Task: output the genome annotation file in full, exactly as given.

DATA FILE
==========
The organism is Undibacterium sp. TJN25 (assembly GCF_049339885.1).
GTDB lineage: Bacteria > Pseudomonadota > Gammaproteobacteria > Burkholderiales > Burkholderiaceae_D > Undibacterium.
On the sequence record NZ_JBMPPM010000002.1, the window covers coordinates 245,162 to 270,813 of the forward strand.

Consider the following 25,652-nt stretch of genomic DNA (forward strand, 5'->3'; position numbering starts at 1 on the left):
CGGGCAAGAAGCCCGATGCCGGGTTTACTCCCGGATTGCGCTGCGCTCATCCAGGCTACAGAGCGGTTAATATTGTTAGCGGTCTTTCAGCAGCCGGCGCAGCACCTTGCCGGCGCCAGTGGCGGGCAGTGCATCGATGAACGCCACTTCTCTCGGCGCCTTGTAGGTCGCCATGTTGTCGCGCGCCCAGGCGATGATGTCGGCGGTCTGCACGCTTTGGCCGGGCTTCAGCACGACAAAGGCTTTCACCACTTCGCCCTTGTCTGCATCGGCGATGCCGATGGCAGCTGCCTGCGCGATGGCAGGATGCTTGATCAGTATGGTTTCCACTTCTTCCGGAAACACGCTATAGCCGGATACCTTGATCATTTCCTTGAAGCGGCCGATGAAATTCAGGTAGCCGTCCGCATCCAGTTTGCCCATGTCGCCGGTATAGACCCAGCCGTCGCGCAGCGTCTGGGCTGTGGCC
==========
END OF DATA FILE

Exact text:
The organism is Undibacterium sp. TJN25 (assembly GCF_049339885.1).
GTDB lineage: Bacteria > Pseudomonadota > Gammaproteobacteria > Burkholderiales > Burkholderiaceae_D > Undibacterium.
On the sequence record NZ_JBMPPM010000002.1, the window covers coordinates 245,162 to 270,813 of the forward strand.

Consider the following 25,652-nt stretch of genomic DNA (forward strand, 5'->3'; position numbering starts at 1 on the left):
CGGGCAAGAAGCCCGATGCCGGGTTTACTCCCGGATTGCGCTGCGCTCATCCAGGCTACAGAGCGGTTAATATTGTTAGCGGTCTTTCAGCAGCCGGCGCAGCACCTTGCCGGCGCCAGTGGCGGGCAGTGCATCGATGAACGCCACTTCTCTCGGCGCCTTGTAGGTCGCCATGTTGTCGCGCGCCCAGGCGATGATGTCGGCGGTCTGCACGCTTTGGCCGGGCTTCAGCACGACAAAGGCTTTCACCACTTCGCCCTTGTCTGCATCGGCGATGCCGATGGCAGCTGCCTGCGCGATGGCAGGATGCTTGATCAGTATGGTTTCCACTTCTTCCGGAAACACGCTATAGCCGGATACCTTGATCATTTCCTTGAAGCGGCCGATGAAATTCAGGTAGCCGTCCGCATCCAGTTTGCCCATGTCGCCGGTATAGACCCAGCCGTCGCGCAGCGTCTGGGCTGTGGCC